There is power in writing. Pen to paper writing. A heart and brain connection that goes beyond just pondering, meditating, or reading, or even typing. I started keeping a practicing journal when I was working on my Master of Music degree, scrambling to capture the wisdom shared during my private and group lessons, and trying to document the process and journey of practicing at home. I didn’t have any reason to, other than that I knew my brain was jumbled running a household and taking care of babies at home, and I didn’t want to forget anything important.
In the years since then, my journaling has been more sporadic, but I have learned so much more of the science behind writing and learning. A study has shown that the fact that you have to be slower when you take notes by hand is what makes it more useful in the long run. It forces your brain to pause on the concept or step you are recording which creates a neural pathway that is more permanent, stronger. When I want to enforce my foundation of thirds or octaves or tenths, I might write down that my fourth finger has a tendency to be flat shifting in whole steps. This seemingly small thing to record makes my brain sit up and take notice. As I review my notes before practicing the next day, it is reinforced and my technique progresses much more quickly. Sometimes it feels like magic! Sometimes, I can see that the same problem keeps reappearing and I need to practice it in a different way.
And here is the really cool thing! Writing can enhance anything you are trying to improve, learn, become. Seeing how much more I am able to accomplish in my violin practice with pausing to write down something I have observed makes me think that other parts of my life can be helped by recording the things I observe.
If I want to be a better mother, it will help me to pause to write down what went well in the morning routine, and where I can improve in how I interact with my kids and fostering peace in our home. There is a greater likelihood that I won’t make the same mistakes over and over again if I am taking the time to really notice where things went awry so I can recognize it more quickly the next time.
There are two hypotheses as to why note-taking is beneficial. The first idea is called the encoding hypothesis, which says that when a person is taking notes, the “processing that occurs” will improve “learning and retention”. The second, called external-storage hypothesis, is that you learn by being able to look back at your notes. (From a study published in Psychological Science by Pam A. Mueller of Princeton University and Daniel M. Oppenheimer of the University of California.)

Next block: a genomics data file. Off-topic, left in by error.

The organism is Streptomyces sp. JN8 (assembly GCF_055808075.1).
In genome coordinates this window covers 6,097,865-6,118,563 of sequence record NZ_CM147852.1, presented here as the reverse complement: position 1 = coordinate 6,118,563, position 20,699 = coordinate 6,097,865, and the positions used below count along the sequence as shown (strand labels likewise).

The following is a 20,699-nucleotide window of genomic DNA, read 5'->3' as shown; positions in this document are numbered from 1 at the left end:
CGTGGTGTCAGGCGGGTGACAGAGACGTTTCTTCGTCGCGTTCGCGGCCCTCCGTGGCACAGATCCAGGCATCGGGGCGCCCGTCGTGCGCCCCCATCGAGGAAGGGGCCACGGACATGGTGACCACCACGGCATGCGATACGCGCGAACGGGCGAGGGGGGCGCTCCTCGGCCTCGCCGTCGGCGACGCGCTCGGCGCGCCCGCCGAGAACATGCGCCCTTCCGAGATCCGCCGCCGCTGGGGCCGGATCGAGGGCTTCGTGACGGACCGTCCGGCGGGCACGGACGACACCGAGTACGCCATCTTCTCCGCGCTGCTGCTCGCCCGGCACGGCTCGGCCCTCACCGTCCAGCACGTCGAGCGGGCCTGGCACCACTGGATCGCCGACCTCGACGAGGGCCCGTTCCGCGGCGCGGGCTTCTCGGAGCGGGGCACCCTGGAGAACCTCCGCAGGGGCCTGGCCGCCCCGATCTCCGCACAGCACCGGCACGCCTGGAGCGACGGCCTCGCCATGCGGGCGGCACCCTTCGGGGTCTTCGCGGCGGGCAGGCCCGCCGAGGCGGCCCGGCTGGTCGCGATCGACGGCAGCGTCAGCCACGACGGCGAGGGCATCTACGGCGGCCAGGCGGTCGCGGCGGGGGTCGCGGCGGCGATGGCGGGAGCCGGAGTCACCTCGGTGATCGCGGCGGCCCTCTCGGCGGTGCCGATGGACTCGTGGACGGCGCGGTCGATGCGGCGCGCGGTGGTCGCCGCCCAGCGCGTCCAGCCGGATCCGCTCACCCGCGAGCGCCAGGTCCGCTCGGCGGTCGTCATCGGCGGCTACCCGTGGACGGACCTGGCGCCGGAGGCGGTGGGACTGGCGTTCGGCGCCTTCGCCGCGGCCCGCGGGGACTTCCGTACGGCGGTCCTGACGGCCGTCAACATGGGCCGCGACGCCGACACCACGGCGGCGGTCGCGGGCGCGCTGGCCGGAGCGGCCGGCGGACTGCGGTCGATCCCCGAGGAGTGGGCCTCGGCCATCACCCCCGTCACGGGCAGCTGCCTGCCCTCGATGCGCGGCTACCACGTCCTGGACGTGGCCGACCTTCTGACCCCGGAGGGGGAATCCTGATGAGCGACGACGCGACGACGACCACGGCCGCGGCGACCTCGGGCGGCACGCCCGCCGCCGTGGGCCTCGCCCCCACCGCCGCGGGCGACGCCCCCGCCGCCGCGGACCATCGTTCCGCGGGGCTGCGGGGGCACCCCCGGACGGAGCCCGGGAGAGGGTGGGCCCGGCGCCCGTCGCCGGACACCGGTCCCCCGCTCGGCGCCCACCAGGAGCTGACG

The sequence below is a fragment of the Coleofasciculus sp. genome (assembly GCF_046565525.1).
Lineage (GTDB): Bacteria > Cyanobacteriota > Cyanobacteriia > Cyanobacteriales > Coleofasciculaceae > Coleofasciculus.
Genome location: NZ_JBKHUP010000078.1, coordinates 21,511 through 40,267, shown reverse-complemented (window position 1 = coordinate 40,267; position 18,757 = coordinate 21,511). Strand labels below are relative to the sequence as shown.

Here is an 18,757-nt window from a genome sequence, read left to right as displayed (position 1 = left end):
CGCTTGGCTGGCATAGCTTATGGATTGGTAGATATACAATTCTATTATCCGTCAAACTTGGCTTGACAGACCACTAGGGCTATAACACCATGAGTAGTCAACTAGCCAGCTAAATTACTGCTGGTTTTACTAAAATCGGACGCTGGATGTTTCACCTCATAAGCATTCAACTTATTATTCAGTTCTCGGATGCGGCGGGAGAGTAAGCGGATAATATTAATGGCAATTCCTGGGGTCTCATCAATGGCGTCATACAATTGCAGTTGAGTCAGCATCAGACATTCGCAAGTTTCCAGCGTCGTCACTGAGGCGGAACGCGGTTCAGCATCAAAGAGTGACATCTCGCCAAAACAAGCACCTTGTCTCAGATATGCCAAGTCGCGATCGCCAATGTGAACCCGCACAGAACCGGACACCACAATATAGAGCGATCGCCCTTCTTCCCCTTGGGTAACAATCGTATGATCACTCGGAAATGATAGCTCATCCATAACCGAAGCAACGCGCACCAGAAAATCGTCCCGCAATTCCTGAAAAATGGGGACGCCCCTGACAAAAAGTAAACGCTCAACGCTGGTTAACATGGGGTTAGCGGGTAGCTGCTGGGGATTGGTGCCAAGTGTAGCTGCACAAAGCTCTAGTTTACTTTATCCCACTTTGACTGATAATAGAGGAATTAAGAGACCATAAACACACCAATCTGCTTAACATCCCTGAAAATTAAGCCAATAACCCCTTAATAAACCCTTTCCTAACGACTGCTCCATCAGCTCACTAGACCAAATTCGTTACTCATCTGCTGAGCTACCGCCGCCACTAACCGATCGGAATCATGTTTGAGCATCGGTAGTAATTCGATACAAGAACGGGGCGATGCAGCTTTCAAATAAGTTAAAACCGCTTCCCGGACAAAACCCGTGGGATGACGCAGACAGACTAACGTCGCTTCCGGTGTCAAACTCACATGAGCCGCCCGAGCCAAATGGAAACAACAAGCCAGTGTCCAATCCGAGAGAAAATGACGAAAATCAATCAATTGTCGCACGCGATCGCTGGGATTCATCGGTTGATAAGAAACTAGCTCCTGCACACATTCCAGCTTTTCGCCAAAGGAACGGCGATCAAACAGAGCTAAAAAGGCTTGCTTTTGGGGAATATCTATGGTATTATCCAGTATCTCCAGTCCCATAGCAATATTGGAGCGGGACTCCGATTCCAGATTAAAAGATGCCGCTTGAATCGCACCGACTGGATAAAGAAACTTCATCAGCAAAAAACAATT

In this new year, when everyone is focused on making goals and thinking about making positive changes in their life, the science behind the power of writing is even more compelling:
There’s some impressive science to back up goal setting…A Harvard Business Study found that the 3% of graduates from their MBA program who had their goals written down ended up earning ten times as much as the other 97% put together, just ten years after graduation. (Forbes Magazine)
While not all of our goals are tied to revenue and income, the statistics are remarkable when considering the how writing down our intentions and desires leads to completion and accomplishment in such a powerful way.
I’m a big believer in keeping a record and journaling, but I admit, I have been sheepish when it comes to writing down goals. I think I’ve always been so afraid to commit and so afraid of failure that subconsciously I am thinking that I’m protecting myself. If I never write down the goal of performing that concerto, it’s no problem when it doesn’t happen. If I never write down that I want to wake and exercise at 5am, then it’s literally no sweat if it doesn’t always happen.
It’s something I am changing now, and perhaps years down the road I’ll look back on my journal and see the bazillion things I didn’t finish, but I know I’ll be so proud of the ones that I do accomplish. I want to prove the statistics are true.
Start keeping a journal. Write down your goals and the things you observe, obstacles and accomplishments in working towards that goal and start to see your days change, your eyes open, and your heart connect.